Matrix multiplication

If necessary, refer to the matrix notation page for a refresher on the notation used to describe the sizes and entries of matrices.


Matrix-Scalar multiplication


The first kind of matrix multiplication is the multiplication of a matrix by a scalar, which will be referred to as matrix-scalar multiplication. A scalar is a number that makes things larger, smaller, or even negative (think of a negative scalar as "pointing backwards" or "flipping" something in the opposite direction). Given an m × n matrix, A, and a scalar, c, the matrix, cA, or Ac, is the m × n matrix whose i,jth entry is c times the i,jth entry of A. In other words,

for all i=1,...,m and j = 1,...,n. for example,


Properties of Matrix-Scalar multiplication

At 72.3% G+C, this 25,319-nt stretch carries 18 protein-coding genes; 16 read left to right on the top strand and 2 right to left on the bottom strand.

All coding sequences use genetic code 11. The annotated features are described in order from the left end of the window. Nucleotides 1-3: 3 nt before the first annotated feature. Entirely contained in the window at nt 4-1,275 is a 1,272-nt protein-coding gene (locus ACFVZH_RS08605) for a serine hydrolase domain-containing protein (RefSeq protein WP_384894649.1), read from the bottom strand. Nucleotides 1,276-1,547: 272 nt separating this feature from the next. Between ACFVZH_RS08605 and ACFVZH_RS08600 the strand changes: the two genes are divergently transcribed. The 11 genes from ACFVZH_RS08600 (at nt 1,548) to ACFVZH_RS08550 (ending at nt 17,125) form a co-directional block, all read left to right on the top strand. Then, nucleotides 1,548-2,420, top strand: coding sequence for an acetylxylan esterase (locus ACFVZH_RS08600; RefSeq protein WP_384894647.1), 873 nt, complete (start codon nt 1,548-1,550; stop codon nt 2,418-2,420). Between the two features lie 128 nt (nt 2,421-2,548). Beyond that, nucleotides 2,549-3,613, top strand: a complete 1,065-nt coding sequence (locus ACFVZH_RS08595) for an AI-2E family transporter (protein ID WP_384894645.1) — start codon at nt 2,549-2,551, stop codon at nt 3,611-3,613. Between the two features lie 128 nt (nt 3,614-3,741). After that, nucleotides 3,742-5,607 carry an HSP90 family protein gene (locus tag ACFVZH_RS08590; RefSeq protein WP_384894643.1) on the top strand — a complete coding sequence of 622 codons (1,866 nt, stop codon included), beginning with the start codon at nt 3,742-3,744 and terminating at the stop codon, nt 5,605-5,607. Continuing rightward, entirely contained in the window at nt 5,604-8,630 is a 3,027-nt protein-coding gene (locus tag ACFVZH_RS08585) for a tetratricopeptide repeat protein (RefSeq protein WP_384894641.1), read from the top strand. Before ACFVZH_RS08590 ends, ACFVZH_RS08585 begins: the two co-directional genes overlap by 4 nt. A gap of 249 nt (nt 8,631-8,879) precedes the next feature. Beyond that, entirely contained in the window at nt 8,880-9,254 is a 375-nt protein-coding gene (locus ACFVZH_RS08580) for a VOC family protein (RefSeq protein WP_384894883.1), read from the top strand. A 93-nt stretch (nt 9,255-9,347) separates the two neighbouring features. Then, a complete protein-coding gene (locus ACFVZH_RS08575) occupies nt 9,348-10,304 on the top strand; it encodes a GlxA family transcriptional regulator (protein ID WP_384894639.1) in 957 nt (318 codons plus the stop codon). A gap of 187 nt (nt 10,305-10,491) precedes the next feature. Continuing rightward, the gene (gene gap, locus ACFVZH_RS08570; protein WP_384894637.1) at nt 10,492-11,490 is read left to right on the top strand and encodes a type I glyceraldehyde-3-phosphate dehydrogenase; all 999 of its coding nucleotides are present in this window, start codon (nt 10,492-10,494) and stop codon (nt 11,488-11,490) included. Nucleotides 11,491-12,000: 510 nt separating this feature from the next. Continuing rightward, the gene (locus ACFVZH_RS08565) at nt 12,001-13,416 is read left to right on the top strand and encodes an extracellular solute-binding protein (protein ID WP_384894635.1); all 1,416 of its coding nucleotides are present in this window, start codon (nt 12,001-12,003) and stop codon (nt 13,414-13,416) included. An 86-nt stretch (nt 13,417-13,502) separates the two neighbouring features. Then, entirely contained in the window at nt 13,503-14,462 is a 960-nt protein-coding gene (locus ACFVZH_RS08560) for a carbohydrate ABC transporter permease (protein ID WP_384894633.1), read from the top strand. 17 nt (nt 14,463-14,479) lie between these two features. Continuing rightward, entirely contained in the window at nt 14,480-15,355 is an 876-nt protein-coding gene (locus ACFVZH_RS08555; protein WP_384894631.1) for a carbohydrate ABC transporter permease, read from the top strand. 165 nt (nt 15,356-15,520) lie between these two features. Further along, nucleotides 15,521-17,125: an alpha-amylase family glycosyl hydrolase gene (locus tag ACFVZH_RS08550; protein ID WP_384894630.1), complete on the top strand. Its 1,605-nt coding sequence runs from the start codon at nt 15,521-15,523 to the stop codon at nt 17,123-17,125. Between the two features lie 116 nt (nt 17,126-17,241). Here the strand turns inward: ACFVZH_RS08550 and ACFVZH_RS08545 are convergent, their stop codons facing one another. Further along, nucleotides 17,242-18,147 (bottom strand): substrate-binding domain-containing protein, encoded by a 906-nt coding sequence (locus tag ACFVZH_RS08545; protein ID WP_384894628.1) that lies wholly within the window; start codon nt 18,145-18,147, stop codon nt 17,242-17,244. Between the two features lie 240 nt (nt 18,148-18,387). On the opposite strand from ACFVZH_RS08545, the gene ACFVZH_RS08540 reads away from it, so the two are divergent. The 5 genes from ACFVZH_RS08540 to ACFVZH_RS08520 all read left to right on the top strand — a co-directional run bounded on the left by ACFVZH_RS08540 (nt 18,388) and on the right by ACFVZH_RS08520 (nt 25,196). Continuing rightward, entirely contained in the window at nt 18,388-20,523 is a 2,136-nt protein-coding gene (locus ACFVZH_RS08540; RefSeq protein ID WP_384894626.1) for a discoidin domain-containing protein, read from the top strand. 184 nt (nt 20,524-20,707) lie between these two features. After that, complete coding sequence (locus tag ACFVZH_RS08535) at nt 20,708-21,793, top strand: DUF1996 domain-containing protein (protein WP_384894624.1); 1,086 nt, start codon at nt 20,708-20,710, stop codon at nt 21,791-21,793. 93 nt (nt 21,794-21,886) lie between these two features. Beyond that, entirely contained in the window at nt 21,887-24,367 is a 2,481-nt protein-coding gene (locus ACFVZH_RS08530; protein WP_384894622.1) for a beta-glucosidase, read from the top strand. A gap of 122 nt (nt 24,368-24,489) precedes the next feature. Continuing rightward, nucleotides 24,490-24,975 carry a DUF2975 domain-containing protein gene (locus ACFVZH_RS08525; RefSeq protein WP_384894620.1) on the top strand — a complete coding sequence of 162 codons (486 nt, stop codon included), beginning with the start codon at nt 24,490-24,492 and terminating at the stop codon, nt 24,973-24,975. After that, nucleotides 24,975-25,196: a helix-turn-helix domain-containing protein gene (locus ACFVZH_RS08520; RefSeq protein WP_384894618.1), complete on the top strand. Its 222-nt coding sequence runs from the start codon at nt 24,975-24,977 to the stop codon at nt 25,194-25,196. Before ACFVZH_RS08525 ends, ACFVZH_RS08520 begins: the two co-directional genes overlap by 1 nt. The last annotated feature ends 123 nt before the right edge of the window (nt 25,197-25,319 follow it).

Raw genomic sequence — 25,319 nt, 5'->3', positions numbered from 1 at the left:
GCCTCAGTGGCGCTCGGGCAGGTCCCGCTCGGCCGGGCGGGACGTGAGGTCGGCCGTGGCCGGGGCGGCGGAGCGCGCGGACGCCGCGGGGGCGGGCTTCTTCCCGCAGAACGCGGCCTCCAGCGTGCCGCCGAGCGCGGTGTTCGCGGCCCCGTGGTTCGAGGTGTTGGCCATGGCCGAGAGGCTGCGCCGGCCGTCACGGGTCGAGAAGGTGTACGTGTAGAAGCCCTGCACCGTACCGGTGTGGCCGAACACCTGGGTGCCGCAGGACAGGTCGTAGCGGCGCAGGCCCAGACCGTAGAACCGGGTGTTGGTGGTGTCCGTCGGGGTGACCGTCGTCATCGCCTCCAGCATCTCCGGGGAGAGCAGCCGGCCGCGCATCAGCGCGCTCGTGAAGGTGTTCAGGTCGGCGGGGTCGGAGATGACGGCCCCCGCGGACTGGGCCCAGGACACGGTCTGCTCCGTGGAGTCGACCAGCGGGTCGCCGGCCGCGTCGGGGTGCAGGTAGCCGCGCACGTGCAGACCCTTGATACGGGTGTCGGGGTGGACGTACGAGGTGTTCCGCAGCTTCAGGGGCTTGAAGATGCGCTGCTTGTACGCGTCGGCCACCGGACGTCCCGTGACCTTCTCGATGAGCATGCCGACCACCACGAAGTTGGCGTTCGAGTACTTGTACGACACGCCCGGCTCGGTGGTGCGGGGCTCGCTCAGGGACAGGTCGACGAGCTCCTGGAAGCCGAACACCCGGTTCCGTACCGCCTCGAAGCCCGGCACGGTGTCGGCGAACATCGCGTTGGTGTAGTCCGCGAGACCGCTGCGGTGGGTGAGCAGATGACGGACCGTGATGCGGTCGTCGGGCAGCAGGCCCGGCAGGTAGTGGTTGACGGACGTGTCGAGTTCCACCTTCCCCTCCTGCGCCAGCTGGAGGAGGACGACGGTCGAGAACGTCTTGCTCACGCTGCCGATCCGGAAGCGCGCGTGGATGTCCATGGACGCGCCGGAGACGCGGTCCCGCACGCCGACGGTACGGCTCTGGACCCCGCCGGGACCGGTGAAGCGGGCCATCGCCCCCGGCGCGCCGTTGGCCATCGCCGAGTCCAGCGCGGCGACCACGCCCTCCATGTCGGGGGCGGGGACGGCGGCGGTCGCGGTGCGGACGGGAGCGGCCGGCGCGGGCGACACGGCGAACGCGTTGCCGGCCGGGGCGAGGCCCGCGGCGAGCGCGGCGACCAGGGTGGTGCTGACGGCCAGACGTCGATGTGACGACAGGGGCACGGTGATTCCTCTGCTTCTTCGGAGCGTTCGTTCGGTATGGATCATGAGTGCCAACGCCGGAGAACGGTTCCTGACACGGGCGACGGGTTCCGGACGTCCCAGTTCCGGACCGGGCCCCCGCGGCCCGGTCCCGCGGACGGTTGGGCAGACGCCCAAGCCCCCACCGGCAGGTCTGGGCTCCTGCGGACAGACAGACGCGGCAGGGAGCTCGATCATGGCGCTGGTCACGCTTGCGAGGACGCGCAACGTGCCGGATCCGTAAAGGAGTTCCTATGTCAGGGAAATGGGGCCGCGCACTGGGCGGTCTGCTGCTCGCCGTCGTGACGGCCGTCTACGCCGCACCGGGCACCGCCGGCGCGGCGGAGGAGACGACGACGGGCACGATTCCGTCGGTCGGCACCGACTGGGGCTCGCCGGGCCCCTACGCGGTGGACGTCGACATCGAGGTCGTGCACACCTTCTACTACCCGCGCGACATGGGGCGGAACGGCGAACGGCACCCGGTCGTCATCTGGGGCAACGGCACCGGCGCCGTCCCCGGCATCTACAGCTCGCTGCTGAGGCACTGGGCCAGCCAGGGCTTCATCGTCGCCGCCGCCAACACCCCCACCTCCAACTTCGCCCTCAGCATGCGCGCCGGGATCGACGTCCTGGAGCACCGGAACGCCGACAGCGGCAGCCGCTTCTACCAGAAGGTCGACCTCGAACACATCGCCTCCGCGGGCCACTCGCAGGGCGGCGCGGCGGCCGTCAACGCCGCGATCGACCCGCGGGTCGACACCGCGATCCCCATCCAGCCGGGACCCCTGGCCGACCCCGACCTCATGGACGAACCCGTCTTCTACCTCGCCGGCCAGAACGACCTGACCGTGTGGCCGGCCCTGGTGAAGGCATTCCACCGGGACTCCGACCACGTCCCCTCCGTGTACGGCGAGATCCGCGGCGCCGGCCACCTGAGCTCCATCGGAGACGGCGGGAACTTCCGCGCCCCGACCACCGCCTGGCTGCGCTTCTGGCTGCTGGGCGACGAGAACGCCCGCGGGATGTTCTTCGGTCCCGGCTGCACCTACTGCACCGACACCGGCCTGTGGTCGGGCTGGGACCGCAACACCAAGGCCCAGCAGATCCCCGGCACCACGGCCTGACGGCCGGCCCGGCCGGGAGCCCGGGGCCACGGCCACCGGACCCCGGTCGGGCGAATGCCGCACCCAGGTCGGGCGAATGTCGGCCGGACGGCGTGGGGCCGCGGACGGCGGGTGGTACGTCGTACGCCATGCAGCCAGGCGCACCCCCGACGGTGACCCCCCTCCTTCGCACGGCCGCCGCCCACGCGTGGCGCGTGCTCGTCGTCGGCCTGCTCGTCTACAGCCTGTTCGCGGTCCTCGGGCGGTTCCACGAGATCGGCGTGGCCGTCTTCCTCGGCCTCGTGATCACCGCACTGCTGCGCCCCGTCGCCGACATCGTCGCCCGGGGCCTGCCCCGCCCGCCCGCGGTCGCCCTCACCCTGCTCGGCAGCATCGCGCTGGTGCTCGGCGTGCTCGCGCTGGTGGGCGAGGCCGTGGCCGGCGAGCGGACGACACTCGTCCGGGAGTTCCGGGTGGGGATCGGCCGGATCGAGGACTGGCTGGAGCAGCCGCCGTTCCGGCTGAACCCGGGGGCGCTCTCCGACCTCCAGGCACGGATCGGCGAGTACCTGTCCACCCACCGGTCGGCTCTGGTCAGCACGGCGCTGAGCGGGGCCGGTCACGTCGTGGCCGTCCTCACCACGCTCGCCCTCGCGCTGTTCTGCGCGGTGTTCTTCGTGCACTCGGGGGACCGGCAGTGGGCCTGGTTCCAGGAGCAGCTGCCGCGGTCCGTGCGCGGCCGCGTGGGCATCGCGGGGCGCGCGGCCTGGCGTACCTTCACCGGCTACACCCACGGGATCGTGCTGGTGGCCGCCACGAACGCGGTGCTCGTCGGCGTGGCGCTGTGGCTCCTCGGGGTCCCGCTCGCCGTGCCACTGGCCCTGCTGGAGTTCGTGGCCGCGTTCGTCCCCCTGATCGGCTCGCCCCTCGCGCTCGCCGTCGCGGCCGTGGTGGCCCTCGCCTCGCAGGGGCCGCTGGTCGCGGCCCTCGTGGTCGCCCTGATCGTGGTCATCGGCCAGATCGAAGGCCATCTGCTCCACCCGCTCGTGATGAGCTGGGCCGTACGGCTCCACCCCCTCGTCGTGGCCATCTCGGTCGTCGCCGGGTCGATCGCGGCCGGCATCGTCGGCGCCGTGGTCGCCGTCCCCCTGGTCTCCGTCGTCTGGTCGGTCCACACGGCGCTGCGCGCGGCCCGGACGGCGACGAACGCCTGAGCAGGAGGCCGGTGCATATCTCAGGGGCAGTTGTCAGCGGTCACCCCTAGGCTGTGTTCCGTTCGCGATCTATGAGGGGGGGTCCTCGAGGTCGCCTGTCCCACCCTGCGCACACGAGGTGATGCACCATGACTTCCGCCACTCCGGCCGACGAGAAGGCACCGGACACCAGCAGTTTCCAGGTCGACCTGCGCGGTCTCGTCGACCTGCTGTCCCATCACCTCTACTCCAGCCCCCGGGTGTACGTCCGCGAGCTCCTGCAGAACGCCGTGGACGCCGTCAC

Matrix-Matrix multiplication


To multiply two matrices, A and B, the number of columns of A must equal the number of rows of B. For a product matrix, AB, to be defined in general, A must be m × n, and B must be n × p, for some positive integers m, n, and p. If A is m × n, adn B is n × p, the product matrix, AB, is the m × p matrix such that the i,jth entry of AB, denoted (AB)i,j, is the dot product of the ith row vector of A

[ai,1, ..., ai,n]

with the jth column vector of B

[b1,j, ..., bn,j]T

Therefore, (AB)i,j is given by the formula:

   = 
     = 
     = 

for all i = 1,2 ..., m and j = 1,2, ..., p (i runs through the rows of A, of which there are m, and j runs through the columns of B, of which there are p). For example, if A is the following 2 × 3 matrix and B is the following 3 × 2 matrix

then

   = 
     = 
     = 
     = 

corresponds to:

   = 
     = 
     = 

corresponds to:

   = 
     = 
     = 
     = 

corresponds to:

and

   = 
     = 
     = 
     = 

corresponds to:

Assembling these entries into the matrix product AB yields

AB    = 
     = 

However, if instead,

then AB is not defined since A has 3 columns and B has 2 rows, and 3 ≠ 2.


Properties of matrix multiplication